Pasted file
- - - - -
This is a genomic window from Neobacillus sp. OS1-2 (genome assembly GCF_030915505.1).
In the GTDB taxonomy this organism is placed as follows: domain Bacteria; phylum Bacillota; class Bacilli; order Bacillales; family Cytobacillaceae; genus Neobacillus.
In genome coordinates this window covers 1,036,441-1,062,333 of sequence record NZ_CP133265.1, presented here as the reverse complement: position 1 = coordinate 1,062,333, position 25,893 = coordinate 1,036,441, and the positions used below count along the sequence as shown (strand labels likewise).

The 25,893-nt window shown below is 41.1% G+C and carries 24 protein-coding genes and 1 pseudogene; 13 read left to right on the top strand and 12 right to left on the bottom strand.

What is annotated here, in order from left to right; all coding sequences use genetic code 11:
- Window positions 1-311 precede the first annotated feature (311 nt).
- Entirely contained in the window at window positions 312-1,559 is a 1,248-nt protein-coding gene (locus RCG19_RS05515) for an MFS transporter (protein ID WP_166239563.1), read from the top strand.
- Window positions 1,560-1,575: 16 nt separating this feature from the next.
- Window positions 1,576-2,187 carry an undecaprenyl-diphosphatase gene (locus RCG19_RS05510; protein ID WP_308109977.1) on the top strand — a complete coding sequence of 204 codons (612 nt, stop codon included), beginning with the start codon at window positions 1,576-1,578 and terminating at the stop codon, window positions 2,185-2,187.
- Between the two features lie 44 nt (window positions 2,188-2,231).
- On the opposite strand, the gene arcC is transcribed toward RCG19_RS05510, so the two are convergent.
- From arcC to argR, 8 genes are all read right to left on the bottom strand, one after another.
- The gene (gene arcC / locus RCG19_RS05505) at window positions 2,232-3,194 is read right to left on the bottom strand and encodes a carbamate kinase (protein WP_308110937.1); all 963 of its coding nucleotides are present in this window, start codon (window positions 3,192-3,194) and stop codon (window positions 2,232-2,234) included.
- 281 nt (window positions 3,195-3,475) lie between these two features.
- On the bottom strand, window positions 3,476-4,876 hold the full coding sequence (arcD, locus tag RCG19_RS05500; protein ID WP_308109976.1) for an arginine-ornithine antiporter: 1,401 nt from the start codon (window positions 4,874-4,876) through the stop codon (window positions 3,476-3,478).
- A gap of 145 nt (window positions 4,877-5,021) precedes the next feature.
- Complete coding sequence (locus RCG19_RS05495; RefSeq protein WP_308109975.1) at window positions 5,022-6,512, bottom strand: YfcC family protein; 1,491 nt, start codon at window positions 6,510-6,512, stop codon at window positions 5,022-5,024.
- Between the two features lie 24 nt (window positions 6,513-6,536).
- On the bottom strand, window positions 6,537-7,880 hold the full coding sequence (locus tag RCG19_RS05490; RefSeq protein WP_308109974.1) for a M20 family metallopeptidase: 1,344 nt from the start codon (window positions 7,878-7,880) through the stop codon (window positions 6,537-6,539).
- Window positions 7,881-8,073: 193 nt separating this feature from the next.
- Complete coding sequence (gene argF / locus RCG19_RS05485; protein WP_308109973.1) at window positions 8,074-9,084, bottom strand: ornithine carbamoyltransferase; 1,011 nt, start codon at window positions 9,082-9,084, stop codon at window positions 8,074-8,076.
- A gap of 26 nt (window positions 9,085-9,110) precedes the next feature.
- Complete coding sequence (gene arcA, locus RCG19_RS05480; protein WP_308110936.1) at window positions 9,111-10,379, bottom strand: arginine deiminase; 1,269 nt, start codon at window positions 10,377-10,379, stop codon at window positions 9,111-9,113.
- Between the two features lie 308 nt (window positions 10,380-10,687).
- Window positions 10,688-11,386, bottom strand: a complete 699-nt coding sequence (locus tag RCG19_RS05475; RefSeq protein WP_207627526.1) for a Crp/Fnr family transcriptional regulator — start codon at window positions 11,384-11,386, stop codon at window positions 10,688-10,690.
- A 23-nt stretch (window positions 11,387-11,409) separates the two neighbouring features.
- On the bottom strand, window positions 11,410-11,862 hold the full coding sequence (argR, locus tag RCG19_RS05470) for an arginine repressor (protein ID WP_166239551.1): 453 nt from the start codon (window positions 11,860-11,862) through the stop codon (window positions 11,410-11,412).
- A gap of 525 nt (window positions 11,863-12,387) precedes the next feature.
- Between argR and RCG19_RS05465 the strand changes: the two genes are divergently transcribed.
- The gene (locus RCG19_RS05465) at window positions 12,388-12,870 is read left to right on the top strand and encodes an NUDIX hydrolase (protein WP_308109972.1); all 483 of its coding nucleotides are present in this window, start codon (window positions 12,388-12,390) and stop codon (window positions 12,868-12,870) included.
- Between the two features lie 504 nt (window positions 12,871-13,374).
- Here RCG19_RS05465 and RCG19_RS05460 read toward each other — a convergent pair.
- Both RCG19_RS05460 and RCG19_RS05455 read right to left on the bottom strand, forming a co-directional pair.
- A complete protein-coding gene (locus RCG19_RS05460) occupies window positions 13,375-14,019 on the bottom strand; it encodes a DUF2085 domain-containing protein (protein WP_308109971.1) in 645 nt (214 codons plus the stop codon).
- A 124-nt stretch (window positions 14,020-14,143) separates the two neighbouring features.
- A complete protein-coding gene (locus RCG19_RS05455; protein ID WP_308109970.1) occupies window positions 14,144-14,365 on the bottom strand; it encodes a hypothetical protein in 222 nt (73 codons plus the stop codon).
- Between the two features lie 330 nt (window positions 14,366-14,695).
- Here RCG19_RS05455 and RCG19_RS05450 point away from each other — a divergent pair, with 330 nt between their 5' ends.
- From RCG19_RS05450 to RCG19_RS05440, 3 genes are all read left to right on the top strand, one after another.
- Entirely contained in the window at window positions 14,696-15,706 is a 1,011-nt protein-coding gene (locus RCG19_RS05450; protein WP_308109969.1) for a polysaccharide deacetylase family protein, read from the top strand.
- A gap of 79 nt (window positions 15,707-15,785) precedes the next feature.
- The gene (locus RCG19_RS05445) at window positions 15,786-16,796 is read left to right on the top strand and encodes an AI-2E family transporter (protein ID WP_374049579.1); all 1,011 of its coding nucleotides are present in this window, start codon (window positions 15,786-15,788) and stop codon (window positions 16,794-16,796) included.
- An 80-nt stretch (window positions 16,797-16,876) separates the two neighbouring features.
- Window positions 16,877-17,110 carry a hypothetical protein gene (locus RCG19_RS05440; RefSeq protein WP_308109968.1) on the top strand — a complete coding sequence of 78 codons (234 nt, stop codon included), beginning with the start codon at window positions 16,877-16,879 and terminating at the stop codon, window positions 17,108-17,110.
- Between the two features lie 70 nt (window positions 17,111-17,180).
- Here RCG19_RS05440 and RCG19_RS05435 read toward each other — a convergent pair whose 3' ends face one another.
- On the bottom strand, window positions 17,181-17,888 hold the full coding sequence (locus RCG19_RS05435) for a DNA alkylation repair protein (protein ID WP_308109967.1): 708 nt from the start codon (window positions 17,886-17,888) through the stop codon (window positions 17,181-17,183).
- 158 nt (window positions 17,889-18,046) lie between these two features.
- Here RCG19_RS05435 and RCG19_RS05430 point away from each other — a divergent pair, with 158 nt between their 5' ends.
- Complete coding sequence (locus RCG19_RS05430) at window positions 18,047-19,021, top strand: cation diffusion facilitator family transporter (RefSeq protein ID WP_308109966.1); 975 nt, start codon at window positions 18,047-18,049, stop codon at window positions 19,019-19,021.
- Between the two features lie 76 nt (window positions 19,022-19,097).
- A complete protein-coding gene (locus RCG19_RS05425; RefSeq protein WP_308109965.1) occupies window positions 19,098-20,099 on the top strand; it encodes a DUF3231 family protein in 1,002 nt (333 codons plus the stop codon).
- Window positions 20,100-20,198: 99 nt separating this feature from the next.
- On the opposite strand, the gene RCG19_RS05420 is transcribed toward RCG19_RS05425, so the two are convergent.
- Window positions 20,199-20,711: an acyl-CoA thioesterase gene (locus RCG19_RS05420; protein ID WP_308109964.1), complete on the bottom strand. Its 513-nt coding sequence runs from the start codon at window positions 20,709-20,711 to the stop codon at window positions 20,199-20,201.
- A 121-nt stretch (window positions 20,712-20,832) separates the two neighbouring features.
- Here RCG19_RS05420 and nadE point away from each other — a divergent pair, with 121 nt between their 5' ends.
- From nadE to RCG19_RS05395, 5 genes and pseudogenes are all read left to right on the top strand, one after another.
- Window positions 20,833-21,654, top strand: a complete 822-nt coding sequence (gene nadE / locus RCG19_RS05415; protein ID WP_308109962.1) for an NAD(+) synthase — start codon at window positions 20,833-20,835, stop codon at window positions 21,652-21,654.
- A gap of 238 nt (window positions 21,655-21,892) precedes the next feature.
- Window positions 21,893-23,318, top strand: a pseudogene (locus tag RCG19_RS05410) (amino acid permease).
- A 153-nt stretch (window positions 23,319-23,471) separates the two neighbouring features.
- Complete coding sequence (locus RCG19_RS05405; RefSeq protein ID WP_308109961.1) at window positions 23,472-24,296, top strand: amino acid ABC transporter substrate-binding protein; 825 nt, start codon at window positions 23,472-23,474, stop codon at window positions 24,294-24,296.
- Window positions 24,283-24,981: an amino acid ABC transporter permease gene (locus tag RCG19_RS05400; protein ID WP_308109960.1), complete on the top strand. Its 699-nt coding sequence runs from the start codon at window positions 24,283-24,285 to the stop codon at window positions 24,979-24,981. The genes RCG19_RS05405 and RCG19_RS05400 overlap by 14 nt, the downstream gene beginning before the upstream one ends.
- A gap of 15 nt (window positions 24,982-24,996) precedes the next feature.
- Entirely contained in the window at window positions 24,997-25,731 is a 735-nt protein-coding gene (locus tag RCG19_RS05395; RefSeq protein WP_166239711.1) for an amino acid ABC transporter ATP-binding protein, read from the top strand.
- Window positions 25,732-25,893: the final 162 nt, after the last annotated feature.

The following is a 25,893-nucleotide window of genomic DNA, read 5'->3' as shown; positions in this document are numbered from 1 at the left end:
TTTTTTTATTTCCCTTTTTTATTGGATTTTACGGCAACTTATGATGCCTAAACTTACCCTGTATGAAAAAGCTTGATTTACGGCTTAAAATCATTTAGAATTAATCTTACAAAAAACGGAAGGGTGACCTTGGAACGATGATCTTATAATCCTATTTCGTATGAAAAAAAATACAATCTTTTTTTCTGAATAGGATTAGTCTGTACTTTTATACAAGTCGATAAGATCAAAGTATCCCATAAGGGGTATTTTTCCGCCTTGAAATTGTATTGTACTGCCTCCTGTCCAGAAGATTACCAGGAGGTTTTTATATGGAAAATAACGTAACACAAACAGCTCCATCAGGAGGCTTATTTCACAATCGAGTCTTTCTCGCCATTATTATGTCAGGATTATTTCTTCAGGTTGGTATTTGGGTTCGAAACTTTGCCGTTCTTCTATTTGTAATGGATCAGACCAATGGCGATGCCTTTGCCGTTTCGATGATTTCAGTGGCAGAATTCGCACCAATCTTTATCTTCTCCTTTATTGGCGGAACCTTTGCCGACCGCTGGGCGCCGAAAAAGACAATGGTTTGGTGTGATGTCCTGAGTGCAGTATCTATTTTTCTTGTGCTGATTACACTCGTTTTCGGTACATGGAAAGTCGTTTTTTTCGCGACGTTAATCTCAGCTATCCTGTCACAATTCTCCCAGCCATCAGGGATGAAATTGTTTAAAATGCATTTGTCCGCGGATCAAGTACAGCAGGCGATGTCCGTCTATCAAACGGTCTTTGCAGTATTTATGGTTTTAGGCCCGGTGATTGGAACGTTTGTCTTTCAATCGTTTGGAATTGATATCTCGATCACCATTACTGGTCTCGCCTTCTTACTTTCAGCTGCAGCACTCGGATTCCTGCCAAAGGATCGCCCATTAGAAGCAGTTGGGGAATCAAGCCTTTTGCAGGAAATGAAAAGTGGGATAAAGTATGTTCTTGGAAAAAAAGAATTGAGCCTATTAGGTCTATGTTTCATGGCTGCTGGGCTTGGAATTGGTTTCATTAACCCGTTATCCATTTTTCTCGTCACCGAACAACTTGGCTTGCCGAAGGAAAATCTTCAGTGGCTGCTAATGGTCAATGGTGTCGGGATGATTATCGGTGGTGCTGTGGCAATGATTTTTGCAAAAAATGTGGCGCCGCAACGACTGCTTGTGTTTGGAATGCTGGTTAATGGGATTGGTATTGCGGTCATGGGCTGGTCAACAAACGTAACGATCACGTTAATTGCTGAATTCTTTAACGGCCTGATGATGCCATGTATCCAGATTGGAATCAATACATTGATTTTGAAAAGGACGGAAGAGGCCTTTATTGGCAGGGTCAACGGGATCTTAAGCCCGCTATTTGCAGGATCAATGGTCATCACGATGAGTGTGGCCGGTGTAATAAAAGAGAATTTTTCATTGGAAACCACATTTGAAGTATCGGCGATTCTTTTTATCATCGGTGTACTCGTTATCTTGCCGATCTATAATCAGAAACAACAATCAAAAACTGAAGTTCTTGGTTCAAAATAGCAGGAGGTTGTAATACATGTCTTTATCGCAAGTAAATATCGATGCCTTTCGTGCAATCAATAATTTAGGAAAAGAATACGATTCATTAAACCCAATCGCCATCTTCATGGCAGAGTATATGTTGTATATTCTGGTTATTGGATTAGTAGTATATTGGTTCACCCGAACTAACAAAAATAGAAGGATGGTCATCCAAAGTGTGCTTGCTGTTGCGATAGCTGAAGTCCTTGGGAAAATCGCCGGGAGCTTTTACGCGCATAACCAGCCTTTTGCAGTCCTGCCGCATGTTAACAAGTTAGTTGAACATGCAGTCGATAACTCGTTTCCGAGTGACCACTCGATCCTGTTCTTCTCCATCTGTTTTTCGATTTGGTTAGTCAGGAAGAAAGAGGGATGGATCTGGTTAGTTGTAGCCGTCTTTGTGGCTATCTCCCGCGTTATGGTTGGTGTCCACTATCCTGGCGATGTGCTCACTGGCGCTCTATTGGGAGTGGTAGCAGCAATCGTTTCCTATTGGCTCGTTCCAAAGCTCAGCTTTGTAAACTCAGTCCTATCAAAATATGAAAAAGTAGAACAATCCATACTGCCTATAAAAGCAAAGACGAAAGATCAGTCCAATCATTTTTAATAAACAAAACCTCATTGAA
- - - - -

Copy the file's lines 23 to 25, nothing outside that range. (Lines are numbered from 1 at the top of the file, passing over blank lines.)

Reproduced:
- Complete coding sequence (gene arcA, locus RCG19_RS05480; protein WP_308110936.1) at window positions 9,111-10,379, bottom strand: arginine deiminase; 1,269 nt, start codon at window positions 10,377-10,379, stop codon at window positions 9,111-9,113.
- Between the two features lie 308 nt (window positions 10,380-10,687).
- Window positions 10,688-11,386, bottom strand: a complete 699-nt coding sequence (locus tag RCG19_RS05475; RefSeq protein WP_207627526.1) for a Crp/Fnr family transcriptional regulator — start codon at window positions 11,384-11,386, stop codon at window positions 10,688-10,690.